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Suppose I have a list in sml which is very big then sml shows a few of the entries and then starts showing # character.

Could someone tell me how could I view the whole list?

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Which SML interpreter/compiler are you using? – Sebastian Paaske Tørholm Feb 19 '11 at 13:46
Control.Print.printDepth:=60; this is the command for what i wanted – noddy Feb 23 '11 at 10:32
possible duplicate: stackoverflow.com/questions/4532144/… – phwd Jan 15 '12 at 22:15
up vote 8 down vote accepted

Assuming this is SML/NJ you could use printLength, printDepth and friends from the Control.Print structure.

The following are a snippet from the documentation of the Control.Print structure:

    The depth of nesting of recursive data structure at which ellipsis begins. 

    The length of lists at which ellipsis begins. 

    The length of strings at which ellipsis begins. 

Thus for example we can change how many elements of a list we wan't to be shown in the REPL, by changing the printLength reference

- Control.Print.printLength;
val it = ref 12 : int ref
- [1,2,3,4,5,6,7,8,9,10,11,12,13,14,15,16,17,18,19];
val it = [1,2,3,4,5,6,7,8,9,10,11,12,...] : int list

- Control.Print.printLength := 18;
val it = () : unit
- [1,2,3,4,5,6,7,8,9,10,11,12,13,14,15,16,17,18,19];
val it = [1,2,3,4,5,6,7,8,9,10,11,12,13,14,15,16,17,18,...] : int list

- Control.Print.printLength := 100;
val it = () : unit
- [1,2,3,4,5,6,7,8,9,10,11,12,13,14,15,16,17,18,19];
val it = [1,2,3,4,5,6,7,8,9,10,11,12,13,14,15,16,17,18,19] : int list

Note that for strings and data structures, the ellipsis is written as a hash '#' instead. This is for example seen with the below string. Note the '#' at the end of the val it = ... line, which is because the default print depth of strings are 70 characters:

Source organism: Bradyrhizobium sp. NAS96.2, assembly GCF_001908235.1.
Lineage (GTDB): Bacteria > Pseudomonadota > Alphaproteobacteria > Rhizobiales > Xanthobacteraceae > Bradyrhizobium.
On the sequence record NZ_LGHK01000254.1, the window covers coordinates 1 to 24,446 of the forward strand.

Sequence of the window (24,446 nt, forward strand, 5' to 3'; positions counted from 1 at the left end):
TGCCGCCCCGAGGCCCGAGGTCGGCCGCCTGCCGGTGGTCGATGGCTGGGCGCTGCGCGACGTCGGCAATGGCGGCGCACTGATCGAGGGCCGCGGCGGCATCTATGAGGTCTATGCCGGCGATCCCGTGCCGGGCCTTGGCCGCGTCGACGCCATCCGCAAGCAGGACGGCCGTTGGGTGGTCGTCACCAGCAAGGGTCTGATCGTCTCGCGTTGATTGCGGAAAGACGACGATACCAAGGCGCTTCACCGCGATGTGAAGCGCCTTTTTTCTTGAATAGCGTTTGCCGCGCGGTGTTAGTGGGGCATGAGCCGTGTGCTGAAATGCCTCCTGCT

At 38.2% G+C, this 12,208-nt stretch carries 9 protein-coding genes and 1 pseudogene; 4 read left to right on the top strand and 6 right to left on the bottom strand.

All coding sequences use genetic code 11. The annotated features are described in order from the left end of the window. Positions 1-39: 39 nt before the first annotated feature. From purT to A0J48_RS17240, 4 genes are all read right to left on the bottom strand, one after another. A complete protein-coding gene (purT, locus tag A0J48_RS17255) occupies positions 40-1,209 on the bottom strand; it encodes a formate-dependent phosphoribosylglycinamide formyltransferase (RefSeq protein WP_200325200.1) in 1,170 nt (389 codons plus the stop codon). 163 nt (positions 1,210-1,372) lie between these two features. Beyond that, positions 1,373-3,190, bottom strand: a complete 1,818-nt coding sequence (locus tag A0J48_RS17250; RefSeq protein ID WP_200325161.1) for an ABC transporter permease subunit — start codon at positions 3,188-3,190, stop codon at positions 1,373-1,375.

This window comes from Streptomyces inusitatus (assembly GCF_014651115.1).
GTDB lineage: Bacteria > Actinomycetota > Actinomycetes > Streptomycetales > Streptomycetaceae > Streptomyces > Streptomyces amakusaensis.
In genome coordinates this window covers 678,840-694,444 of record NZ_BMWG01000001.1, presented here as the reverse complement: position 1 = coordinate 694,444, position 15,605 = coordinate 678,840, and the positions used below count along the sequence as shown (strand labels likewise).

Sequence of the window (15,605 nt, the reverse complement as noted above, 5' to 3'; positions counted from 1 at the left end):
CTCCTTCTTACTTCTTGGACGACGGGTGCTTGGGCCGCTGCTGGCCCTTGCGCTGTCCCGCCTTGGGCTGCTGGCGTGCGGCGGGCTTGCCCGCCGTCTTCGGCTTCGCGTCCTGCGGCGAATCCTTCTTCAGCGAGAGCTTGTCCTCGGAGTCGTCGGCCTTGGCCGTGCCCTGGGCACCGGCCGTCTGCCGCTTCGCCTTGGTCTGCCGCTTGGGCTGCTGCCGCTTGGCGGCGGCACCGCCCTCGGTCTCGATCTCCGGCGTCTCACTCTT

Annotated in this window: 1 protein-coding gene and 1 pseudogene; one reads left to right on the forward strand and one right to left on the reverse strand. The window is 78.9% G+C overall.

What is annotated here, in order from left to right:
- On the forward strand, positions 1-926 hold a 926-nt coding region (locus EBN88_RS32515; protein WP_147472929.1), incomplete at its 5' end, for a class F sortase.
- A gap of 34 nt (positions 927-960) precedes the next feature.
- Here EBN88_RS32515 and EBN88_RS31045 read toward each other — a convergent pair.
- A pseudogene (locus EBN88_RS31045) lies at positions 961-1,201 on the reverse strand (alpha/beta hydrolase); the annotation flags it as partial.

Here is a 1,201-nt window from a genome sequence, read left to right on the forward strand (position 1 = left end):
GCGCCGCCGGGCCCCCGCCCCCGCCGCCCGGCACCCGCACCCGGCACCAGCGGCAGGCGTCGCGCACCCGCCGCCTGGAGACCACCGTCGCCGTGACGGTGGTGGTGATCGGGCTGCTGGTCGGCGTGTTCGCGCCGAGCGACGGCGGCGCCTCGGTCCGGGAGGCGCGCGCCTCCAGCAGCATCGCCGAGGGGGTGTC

- "Lorem ipsum dolor sit amet, consectetur adipisicing elit, sed do eiusmod tempor incididunt ut labore et dolore magna aliqua.";
val it = "Lorem ipsum dolor sit amet, consectetur adipisicing elit, sed do eiusm#" : string

- Control.Print.stringDepth;
val it = ref 70 : int ref

And lastly, an example of how this is seen in nested data structures:

- Control.Print.printDepth;
val it = ref 5 : int ref
val it = SOME (SOME (SOME (SOME (SOME #))))
  : int option option option option option option option

- Control.Print.printDepth := 10;
val it = () : unit
val it = SOME (SOME (SOME (SOME (SOME (SOME (SOME 42))))))
  : int option option option option option option option

The two suggested solutions will of cause print the entire list no matter how long it is.

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Shorter version of Sabastian P.'s code:

fun printList f ls =
    print ("[" ^ String.concatWith ", " (map f ls) ^ "]\n");
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You could do something like this:

(* Prints a list in its entirety.
 * ls is a list of type 'a list
 * f is a function that converts an 'a to string *)
fun printList f ls =
    (* Prints the contents of the list neatly using f *)
    fun printContents []  = ()
      | printContents [x] = print (f x)
      | printContents (x::xs) = (print (f x ^ ", "); printContents xs)

    val _ = print "[";
    val _ = printContents ls;
    val _ = print "]\n"

An example of its use:

val ls = List.tabulate (1000, fn n => n);
printList Int.toString ls;

If you want to automatically do it, I doubt you can. If I recall correctly, the pretty printers are implementation specific, and most likely do not allow a pretty-printers to be installed for polymorphic types.

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